NEW YORK -- Three career hits. Three career home runs.In the fourth inning of the Yankees' 6-2 victory over the Braves on Wednesday at Yankee Stadium, Kyle Higashioka completed a feat that only one other player in franchise history has accomplished.Higashioka turned on a 2-0 fastball from right-hander Julio Teheran and
NEW YORK -- Three career hits. Three career home runs.
In the fourth inning of the Yankees' 6-2 victory over the Braves on Wednesday at Yankee Stadium, Kyle Higashioka completed a feat that only one other player in franchise history has accomplished.
Higashioka turned on a 2-0 fastball from right-hander Julio Teheran and launched it 372 feet, according to Statcast™, to left field, giving the Yankees a 5-0 lead.
The catcher joins Alfonso Soriano (1999-2000) as the only two Bronx Bombers to homer for each of their first three career hits. Higashioka is just the ninth player since 1920 to accomplish the feat and first to do so since Trevor Story started his career with four in 2016, according to STATS.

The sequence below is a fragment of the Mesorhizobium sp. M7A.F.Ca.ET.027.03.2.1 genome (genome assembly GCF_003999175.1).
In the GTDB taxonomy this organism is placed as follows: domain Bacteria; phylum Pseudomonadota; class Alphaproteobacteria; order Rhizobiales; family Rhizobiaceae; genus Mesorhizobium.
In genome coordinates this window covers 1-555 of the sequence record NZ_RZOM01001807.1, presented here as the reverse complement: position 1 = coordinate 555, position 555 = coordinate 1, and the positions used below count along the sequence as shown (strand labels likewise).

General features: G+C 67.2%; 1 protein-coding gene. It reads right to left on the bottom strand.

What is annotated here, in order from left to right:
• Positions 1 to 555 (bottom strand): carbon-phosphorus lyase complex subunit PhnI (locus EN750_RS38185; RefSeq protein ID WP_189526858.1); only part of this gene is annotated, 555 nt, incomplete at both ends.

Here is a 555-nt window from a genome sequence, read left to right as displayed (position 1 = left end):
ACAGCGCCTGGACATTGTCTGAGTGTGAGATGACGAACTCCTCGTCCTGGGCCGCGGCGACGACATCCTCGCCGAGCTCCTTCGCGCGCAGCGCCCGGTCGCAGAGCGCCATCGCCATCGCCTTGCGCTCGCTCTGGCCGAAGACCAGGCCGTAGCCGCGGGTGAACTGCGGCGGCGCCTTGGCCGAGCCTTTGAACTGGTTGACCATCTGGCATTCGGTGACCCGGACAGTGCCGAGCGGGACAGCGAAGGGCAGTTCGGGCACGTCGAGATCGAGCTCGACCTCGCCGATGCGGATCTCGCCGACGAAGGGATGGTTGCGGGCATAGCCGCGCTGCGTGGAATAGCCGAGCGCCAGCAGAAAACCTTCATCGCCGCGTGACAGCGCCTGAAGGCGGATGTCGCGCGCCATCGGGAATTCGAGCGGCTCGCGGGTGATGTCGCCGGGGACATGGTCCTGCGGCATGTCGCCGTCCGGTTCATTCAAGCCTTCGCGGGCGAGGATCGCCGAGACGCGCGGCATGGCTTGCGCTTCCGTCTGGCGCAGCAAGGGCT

"I couldn't have imagined it like that," Higashioka said. "But I'm just glad that they're contributing to wins. That's the name of the game here, so I'm just happy that that's the case."
The first of the three long balls came on Sunday, which snapped an 0-for-22 skid to start the backstop's Major League career.
"After the first one, I was definitely able to relax a little bit more," Higashioka said. "And now I just feel like I'm sticking with my approach, taking some good swings, and it's coming together a little bit."
Higashioka got the call on June 25 when Gary Sanchez was placed on the disabled list. In 51 games for Triple-A Scranton/Wilkes-Barre this season, the catcher hit just five home runs.
"He's been known for that power," Yankees manager Aaron Boone said. "I think, organizationally speaking, we view him in that light even though he hasn't necessarily hit for it down there. The power's in there, especially against left-handed pitching.
"Do you expect a guy to come up as a third catcher and hit three home runs right away? Maybe not necessarily, but I wouldn't say the power honestly is a surprise because we've all seen it, especially within the organization."
Although Boone views Higashioka for his power, the backstop didn't focus as much on slugging. When asked if he considered himself to be a power hitter, Higashioka's answer was simple: "We'll see."
Mandy Bell is a reporter for MLB.com based in New York.